Everybody loves a little nostalgia
Christopher Dupon-Martinez, is a conceptual illustrator from good ol’ London. This OCAD grad offers spectators an array of exciting artwork in various palettes and forms, eliciting nostalgia from the viewer. Christopher not only creates visually communicative illustrations, but also lovely comic strips. In this instalment of Fuse Profiles, he talks ghost stories, childhood, and Fantasia. Let’s chat…
What’s the craziest thing you’ve seen in Toronto?
How many people can fit into a streetcar.
Tell me something secret you want people to know about OCAD.
OCAD has a secret red staircase. You can see it from outside of the building. Unfortunately, it’s an emergency stairwell. However, in the event of a fire alarm and they do occur frequently head for the fifth floor, it’s a trip. Also, the third floor is haunted. An overnight security guard told me the staff have seen a little girl wandering the halls late at night when the school is closed.
What are your inspirations for such colourful illustrations?
When I was a child I went to a Catholic school. We attended mass quite frequently. I grew up in Wallceburg, Ontario and our Parish was Our Lady of Help. The artwork was so distracting. The church was surrounded by stained glass windows depicting marvellous imagery. The ceiling was painted with a mural of heaven and on the walls were framed Renaissance prints of the stations of the cross. The church was so colourful in contrast to the low saturated rural town.
What’s your favourite comic book/series?
This is a little embarrassing but as a kid, I was really into Spawn comics. I bought this crossover issue with DC Comics and Image Comics. It was Spawn/Batman and it was written by Frank Miller and artwork by Todd Mcfarlane. The most influential aspect of the issue was in memory of Jack Kirby (1994). This introduced me to a whole new world.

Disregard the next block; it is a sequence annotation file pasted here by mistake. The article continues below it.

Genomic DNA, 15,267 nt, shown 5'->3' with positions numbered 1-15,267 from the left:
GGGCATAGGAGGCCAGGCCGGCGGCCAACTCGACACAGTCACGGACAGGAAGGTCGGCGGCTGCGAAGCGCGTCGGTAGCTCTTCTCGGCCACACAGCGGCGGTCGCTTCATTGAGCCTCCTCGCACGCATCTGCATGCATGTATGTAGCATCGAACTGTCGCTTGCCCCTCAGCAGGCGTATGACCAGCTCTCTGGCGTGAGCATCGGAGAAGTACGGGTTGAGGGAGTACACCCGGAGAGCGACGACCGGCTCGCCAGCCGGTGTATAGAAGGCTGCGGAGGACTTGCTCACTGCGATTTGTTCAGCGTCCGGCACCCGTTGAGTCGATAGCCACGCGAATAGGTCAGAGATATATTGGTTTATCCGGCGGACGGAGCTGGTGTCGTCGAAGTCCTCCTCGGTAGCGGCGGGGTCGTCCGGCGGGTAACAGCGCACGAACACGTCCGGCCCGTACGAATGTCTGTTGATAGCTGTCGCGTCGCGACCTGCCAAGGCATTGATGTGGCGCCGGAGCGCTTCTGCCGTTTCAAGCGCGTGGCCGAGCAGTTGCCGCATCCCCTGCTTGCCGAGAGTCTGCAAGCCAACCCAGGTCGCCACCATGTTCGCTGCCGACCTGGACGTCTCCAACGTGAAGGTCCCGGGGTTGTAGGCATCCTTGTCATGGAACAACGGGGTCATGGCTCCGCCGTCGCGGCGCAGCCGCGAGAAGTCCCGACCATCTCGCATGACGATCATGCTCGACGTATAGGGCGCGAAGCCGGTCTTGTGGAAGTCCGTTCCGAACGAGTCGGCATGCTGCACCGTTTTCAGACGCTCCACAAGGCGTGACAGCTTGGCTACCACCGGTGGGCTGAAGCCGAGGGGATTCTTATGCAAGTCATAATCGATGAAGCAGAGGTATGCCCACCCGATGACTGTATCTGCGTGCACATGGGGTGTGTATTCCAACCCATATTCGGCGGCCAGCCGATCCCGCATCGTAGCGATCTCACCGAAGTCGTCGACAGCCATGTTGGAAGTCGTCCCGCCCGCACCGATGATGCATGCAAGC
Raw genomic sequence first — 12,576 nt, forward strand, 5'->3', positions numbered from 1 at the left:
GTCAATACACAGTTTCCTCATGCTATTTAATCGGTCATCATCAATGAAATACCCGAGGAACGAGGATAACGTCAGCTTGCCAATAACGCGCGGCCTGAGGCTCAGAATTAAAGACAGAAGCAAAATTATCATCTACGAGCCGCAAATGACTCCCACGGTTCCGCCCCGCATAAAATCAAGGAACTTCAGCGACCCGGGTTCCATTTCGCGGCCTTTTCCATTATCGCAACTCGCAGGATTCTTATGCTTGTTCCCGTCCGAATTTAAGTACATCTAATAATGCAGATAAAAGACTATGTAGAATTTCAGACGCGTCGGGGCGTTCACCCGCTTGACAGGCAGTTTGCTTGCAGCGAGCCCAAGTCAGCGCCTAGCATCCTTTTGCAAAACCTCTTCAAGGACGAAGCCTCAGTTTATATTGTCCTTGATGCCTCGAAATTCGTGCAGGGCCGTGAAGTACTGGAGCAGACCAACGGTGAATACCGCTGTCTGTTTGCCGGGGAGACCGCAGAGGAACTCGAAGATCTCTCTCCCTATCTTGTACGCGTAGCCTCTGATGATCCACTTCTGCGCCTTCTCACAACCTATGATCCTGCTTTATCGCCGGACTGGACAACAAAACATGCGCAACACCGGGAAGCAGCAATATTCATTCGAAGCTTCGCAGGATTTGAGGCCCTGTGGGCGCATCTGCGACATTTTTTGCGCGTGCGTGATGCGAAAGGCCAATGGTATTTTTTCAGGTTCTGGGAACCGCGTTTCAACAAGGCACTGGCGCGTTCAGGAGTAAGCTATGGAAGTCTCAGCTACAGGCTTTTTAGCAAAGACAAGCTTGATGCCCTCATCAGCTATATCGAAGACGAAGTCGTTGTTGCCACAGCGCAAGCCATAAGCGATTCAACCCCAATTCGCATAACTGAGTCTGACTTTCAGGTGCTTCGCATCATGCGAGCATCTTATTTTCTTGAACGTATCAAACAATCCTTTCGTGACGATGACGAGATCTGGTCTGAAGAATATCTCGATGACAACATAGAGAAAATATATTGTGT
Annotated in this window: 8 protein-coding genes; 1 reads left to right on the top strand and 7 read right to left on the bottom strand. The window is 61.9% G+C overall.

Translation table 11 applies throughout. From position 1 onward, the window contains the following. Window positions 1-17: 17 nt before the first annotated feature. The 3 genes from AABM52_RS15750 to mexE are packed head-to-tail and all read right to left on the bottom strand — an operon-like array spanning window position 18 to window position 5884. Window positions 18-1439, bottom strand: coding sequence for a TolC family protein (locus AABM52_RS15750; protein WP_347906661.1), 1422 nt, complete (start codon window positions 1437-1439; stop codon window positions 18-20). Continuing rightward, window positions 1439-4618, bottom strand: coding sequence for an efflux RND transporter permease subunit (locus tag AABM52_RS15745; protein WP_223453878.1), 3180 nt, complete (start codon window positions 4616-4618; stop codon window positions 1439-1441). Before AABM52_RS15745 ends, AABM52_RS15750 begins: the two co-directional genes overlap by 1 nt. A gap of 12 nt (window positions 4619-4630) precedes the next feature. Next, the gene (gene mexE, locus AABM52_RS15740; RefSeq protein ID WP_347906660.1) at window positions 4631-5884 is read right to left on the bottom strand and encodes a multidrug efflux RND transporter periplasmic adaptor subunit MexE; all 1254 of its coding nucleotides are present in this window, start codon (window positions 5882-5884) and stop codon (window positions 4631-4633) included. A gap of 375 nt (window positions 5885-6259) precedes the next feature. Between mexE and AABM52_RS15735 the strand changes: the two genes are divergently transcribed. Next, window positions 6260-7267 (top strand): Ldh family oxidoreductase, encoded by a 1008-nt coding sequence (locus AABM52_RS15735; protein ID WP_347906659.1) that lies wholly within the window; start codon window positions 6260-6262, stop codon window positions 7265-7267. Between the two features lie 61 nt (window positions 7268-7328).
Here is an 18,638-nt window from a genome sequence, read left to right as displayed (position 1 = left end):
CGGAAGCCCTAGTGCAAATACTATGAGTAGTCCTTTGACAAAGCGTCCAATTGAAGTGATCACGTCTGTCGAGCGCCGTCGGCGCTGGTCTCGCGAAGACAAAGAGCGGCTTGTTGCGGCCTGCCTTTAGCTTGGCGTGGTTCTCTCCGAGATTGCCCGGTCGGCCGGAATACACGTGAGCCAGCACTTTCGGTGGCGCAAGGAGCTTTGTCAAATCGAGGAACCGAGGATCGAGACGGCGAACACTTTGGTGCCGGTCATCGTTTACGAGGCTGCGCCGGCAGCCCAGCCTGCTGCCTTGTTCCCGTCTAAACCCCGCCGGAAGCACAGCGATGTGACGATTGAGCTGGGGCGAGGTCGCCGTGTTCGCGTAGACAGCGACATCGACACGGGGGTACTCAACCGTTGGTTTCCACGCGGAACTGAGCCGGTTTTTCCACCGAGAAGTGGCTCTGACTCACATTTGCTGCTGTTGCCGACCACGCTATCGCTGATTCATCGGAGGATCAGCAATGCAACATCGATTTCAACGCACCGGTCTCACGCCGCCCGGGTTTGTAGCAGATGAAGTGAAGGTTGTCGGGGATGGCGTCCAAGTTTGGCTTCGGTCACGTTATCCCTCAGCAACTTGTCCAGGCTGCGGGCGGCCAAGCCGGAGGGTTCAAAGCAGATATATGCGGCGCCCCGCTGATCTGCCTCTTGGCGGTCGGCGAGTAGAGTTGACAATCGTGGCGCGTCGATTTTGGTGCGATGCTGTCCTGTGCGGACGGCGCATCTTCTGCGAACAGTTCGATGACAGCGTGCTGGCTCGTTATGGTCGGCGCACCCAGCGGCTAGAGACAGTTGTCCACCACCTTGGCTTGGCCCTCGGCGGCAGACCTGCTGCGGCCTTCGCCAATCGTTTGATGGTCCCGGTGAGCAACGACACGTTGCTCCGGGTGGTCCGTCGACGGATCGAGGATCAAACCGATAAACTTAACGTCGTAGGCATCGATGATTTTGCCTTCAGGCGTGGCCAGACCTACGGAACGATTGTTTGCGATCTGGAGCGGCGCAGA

What is your favourite subject matter to put in your work?
I really like to combine cartoons with classical artwork. Those two subjects have been a major influence on my work. Especially growing up watching Fantasia and Bugs Bunny. Classical music and cartoons are inseparable. I also like to incorporate my faith, whether it be with quoted scripture or depictions from the church.
How do you want people to feel when they view your work?
I want people to feel happy. My work tends to evoke my inner child. So if the viewer can have a similar response that would be great. That’s why I employ cartoons, primary/tertiary colours, and geometric shapes. The interesting part is how the adult mind distorts and abstracts these simple themes.
What’s your secret talent?
I can do a great seagull impression…
What’s your favourite piece? Is it Father Screen Print?
It’s not so much the content but rather the process. It began in a sketchbook. I was practising how to be loose with my mark making and not to over think my work. I put pen to paper and without looking started to make expressive lines alternating from left to right hand. When I stopped I put the image together using the framework I had laid down. I continue to employ this process. Simply because it’s fun.
Christopher’s newest series makes one feel as if they are eight again, clad in batman pjs, devouring cereal and your favourite Saturday morning cartoons. Needless to say, he is an amazing London talent. Visit his website to see more of his work, examples from his newest show, and to find out more about him.
Fuse Profiles is a series created by Emma Marr to highlight the incredible talent and creativity found in London, Ontario (and beyond). These pieces span across all media and showcase some of the most interesting and promising artists practicing locally today. Stay tuned for more profiles, published every two weeks from now on!
Feature photo via www.christopherduponmartinez.com